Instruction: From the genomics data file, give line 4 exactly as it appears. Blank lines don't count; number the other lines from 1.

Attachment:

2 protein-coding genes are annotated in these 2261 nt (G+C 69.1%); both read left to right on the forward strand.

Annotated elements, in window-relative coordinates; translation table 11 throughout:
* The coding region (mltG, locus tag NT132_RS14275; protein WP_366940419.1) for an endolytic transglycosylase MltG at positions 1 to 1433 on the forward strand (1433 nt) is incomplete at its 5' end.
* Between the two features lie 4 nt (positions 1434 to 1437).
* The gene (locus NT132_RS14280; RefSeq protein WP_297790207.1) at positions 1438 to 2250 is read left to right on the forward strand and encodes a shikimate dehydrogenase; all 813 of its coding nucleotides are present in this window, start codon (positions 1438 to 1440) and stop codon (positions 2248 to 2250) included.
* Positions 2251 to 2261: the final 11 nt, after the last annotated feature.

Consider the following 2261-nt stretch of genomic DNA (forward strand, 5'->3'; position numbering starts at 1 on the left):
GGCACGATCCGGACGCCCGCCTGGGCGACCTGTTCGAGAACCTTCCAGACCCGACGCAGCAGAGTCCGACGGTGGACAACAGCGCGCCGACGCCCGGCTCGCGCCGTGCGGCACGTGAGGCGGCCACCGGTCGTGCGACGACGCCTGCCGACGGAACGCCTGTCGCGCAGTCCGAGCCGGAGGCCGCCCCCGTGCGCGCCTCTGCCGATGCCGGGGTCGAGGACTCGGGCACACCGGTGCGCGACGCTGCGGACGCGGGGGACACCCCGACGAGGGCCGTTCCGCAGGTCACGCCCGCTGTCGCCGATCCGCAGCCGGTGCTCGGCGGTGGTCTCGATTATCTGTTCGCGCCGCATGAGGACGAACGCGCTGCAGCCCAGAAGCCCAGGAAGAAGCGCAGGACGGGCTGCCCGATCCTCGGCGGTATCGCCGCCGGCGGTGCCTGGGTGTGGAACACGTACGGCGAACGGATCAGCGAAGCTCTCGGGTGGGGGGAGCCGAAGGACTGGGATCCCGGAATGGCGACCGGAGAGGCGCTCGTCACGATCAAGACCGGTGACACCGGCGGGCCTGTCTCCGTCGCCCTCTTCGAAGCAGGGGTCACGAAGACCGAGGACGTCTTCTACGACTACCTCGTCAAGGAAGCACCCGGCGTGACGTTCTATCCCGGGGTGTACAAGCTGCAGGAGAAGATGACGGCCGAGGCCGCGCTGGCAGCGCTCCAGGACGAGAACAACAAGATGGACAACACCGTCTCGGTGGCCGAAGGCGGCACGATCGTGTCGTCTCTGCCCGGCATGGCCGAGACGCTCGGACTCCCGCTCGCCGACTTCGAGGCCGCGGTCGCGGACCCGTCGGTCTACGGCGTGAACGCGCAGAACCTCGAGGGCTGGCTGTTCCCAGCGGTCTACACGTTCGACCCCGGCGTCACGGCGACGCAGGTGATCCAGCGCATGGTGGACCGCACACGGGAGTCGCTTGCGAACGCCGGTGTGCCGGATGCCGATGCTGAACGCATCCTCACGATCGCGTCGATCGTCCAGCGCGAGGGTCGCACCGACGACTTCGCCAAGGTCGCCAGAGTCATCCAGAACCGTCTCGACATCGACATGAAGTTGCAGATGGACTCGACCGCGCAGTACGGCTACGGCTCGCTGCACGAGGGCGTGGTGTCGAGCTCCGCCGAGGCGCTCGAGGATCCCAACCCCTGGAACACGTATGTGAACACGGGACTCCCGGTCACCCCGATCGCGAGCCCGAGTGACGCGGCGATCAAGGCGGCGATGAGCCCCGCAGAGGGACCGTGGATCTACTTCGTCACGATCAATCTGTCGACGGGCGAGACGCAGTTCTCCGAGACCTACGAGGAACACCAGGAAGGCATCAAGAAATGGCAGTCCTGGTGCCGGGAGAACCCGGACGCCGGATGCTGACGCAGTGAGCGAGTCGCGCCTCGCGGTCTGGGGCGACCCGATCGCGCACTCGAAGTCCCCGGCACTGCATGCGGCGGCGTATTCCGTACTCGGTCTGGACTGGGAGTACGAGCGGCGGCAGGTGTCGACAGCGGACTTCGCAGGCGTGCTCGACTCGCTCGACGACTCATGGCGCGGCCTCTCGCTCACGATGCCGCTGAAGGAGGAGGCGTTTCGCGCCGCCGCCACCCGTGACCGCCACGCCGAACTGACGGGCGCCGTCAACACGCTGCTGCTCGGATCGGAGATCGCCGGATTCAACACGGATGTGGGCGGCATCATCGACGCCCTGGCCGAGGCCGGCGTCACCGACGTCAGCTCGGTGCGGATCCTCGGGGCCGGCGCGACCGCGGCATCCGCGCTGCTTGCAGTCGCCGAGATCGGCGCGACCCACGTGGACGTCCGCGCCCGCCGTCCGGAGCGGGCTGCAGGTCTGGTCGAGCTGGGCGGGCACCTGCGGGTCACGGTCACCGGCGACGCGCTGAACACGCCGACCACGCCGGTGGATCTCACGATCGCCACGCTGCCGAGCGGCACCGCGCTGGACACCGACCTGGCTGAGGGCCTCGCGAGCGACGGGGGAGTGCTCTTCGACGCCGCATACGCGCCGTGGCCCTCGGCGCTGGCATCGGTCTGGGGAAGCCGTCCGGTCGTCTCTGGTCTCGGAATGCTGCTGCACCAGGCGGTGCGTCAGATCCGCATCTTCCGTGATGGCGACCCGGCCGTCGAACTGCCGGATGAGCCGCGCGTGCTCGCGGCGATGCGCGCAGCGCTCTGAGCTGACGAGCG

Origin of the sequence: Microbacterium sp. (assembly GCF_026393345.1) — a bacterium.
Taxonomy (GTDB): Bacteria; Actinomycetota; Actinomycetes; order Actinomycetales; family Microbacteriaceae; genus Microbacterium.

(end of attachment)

* Between the two features lie 4 nt (positions 1434 to 1437).